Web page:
Micklethwait and Wooldridge assume that the Swedish and Singaporean efficiencies that engage them will appeal to American liberals because liberals necessarily have an interest in conventional measures of success. This is badly mistaken. So is their bald and bizarre assertion that Marx’s naïve view that the state could disappear once private property had been abolished was strangely similar to what they see as the anarchist undertones of the Tea Party’s anti-Washington rhetoric. They seem unaware that many in the Tea Party are far from naïve; many support a constitutional conservatism aimed at arresting the growth of an encephalitic central government conducive to crony capitalism. The Tea Party, whatever its numerous failings, has long recognized, like many other critics of liberalism, that apparent failures such as the breakdown of the family can serve as a boon for the expansion of social services and hence state power.
Public-sector unions are the linchpins of contemporary liberalism. They are powerful, their inefficiencies notwithstanding, because they can deliver bloc votes, such as those that helped elect Obama as president twice and Eric Garcetti and Bill de Blasio as the mayors of Los Angeles and New York. Liberalism in deep-blue states such as California and New York has no interest in reinventing government. It is doing just fine with government as it is.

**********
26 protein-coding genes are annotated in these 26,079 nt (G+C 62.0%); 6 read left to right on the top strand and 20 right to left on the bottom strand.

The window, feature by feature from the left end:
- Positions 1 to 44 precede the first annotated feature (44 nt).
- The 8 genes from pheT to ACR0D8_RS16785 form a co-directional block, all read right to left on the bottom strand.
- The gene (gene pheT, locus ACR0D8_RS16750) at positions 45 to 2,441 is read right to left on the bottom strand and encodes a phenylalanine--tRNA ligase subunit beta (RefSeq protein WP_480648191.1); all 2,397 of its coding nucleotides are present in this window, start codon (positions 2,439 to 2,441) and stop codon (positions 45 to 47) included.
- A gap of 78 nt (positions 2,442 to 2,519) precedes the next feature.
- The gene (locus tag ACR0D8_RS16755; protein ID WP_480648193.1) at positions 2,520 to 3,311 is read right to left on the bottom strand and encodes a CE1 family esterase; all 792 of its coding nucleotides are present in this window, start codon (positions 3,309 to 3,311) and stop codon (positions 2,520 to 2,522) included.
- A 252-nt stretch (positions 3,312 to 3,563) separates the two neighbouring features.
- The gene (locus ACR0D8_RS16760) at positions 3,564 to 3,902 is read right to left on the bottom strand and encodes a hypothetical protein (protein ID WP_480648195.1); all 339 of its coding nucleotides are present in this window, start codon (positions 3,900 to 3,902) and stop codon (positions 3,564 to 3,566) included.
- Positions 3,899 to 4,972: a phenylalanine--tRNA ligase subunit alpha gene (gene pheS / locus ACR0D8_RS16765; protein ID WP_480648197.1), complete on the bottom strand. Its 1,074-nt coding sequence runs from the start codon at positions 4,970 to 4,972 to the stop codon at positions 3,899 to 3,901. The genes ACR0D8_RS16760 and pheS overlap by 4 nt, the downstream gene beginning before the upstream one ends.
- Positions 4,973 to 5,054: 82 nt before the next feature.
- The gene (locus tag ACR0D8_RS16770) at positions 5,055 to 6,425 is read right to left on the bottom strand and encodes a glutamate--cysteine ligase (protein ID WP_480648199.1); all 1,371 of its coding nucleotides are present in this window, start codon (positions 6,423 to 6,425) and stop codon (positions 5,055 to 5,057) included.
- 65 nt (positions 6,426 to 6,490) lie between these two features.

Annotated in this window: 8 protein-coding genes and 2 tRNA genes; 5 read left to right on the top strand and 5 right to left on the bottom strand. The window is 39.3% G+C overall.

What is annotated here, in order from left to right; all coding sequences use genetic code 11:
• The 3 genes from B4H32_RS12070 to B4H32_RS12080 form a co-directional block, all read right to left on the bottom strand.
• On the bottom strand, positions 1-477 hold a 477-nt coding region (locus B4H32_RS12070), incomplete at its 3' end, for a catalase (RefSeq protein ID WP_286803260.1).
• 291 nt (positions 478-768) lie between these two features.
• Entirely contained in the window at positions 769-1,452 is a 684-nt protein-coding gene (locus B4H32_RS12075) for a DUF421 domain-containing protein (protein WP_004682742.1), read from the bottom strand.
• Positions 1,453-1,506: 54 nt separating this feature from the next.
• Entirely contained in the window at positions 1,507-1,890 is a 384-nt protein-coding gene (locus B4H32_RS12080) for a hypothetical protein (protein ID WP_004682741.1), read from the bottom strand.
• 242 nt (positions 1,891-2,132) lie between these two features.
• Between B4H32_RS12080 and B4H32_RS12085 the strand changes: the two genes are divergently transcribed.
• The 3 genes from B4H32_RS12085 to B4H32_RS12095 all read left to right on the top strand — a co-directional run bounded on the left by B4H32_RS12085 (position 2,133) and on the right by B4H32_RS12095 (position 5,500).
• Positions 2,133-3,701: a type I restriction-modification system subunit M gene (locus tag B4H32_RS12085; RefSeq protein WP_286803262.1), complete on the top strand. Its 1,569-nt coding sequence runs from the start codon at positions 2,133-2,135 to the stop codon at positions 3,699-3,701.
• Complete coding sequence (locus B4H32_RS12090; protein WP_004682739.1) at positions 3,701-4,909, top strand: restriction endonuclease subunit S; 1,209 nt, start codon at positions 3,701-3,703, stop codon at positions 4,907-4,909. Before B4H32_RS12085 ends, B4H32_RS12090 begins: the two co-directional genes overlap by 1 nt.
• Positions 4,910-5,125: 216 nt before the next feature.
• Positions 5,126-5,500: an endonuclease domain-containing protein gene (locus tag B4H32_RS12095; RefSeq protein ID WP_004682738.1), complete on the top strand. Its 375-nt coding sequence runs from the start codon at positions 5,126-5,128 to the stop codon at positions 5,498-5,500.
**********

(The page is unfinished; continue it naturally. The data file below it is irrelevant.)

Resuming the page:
Liberals had lost three consecutive presidential elections in the 1980s, so, in the 1990s, they turned to reform out of necessity. Prompted by the Democratic Leadership Council’s concepts for reinventing government, Clinton and Gore adopted reforms as a matter of electoral strategy. But in the current climate of polarization, the moderate Democrats, so central to the 1990s reforms, have been crushed. The Democratic party nationally and its state strongholds are firmly in the grip of a bi-class alliance of those who have most benefited from globalization and those who are either the least likely to be in the labor force or the government workers who service them. Neither of these classes has any interest in adopting the reforms that appeal to Micklethwait and Wooldridge but threaten the combination of crony capitalism and public-sector unionism that currently dominates American governance.
– Mr. Siegel is the author of Revolt against the Masses: How Liberalism Has Undermined the Middle Class.